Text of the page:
British royals Harry and Meghan received baby gifts, met a koala couple and posed in front of Sydney's dazzling Opera House Tuesday, on their first public outing since announcing they are to become parents.
The happy prince and his US-born wife laughed as they were given a pair of Australian baby Ugg boots from the country's governor general, watched eucalyptus-munching koalas at the zoo and took a boat ride across Sydney Harbour as they began a lengthy tour of the Pacific.
Meghan, wearing a tight white dress by Australian designer Karen Gee, showed few signs of having a baby bump, but smiled broadly as she stepped back into the limelight -- posing against the backdrop of the Opera House sails, which gleamed in the spring sunshine.
Shortly after the appearance, Gee's website was down, apparently due to the volume of traffic it was receiving.
At the foot of the Opera House a crowd of hundreds pressed against security fences for a royal outdoor meet-and-greet, waving Australian flags, assorted pictures and carrying human-size koala toys, all under the gaze of police snipers and close protection officers.
"I've been following them since the wedding," 90-year-old retiree Edward Atkinson told AFP, adding that he would be looking out for any signs of Meghan's pregnancy.
"I want to see how she interacts with the crowd," added Atkinson, who saw Harry's mother Princess Diana when she visited Australia for the country's bicentenary celebrations in January 1988.
This royal couple are on a 16-day tour of Australia, New Zealand, Fiji and Tonga that had already been keenly watched but is now set to be a media frenzy that will test Australia's large contingent of royal-sceptic republicans.
Shortly after the pair stepped off the plane on Monday, Kensington Palace announced that Queen Elizabeth II's 34-year-old grandson and the 37-year-old actress are "expecting a baby in the spring of 2019", triggering a chorus of coos and rampant tabloid speculation about baby names.
"What fantastic news!" tweeted Australian Prime Minister Scott Morrison. "Australia is thrilled for you both. Looking forward to sharing in the joy during your stay down under."
The queen was said to be "delighted", British Prime Minister Theresa May tweeted her "warmest congratulations", and Meghan's mother Doria Ragland said she was "very happy about this lovely news".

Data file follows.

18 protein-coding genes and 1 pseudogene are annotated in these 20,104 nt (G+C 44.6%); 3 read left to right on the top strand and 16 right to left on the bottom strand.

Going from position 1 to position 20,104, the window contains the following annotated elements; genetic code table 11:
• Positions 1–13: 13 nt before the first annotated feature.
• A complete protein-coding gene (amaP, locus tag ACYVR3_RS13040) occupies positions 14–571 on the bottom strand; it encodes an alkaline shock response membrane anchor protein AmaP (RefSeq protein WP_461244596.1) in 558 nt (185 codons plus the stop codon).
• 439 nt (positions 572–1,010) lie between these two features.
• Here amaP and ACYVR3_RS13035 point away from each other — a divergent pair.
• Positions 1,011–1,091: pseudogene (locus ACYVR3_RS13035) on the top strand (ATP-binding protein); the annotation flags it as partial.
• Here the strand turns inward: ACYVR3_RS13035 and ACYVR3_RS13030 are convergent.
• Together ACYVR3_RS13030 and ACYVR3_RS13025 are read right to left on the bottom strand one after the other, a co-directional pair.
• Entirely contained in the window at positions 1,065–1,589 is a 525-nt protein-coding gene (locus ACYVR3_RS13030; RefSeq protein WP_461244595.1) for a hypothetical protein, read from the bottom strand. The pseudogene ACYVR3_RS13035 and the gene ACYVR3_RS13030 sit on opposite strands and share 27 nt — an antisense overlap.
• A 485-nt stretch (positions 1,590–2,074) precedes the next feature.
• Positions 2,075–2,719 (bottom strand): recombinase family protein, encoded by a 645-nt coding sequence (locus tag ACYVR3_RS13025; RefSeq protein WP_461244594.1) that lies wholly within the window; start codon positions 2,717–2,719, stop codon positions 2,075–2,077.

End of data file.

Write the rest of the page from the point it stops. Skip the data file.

As TV stations in the English-speaking world broke into their regular coverage, Google saw a spike in searches for "when is spring?" -- the answer in Britain is from March until May or June -- and newspapers mused over what the baby, who will become either an earl or lady, will be called.
The bookies' instant pick was Diana -- the name of the late princess who was mother to both Prince Harry and his older brother Prince William -- along with Arthur and Alice.
The celebrity couple can expect a warm welcome on their tour, even if polls show half of Australians would like to ditch British monarchs as their country's head of state.
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Kensington palace said they did not expect any changes to the trip schedule, although Meghan is not expected to join Harry in scaling the Sydney Harbour Bridge to mark the start of the Invictus Games later in the week.
They are still expected to visit Fiji and Tonga despite a notice advising pregnant women to stay away because of the Zika virus.
The decision came after consultations with doctors, Kensington Palace said.
The BBC's royal correspondent said scrutiny will only intensify with the announcement Meghan is expecting.
"This is now the duchess's pregnancy tour -- every step of the way she will be greeted with a new level of excitement and with some degree of concern," the BBC's Jonny Dymond wrote.
Meghan made her name in acting as savvy paralegal Rachel Zane in the US television legal drama "Suits", a world far removed from Buckingham Palace.
Her first steps as a British royal have been cautious, immaculately scripted and well received. It is all but mandatory for a major royal to have a charity project, and Meghan's choice addressed the biggest tragedy to befall Britain in the past years.
The June 2017, the Grenfell Tower fire in London killed 71 people and raised uncomfortable questions about the government's approach to low income families who lived there.
Meghan wrote the foreword to the recipe collection entitled "Together: Our Community Cookbook", produced by women who suffered in the blaze.
Britons also swooned after seeing Meghan nonchalantly closing her own car door at her first solo engagement last month in London.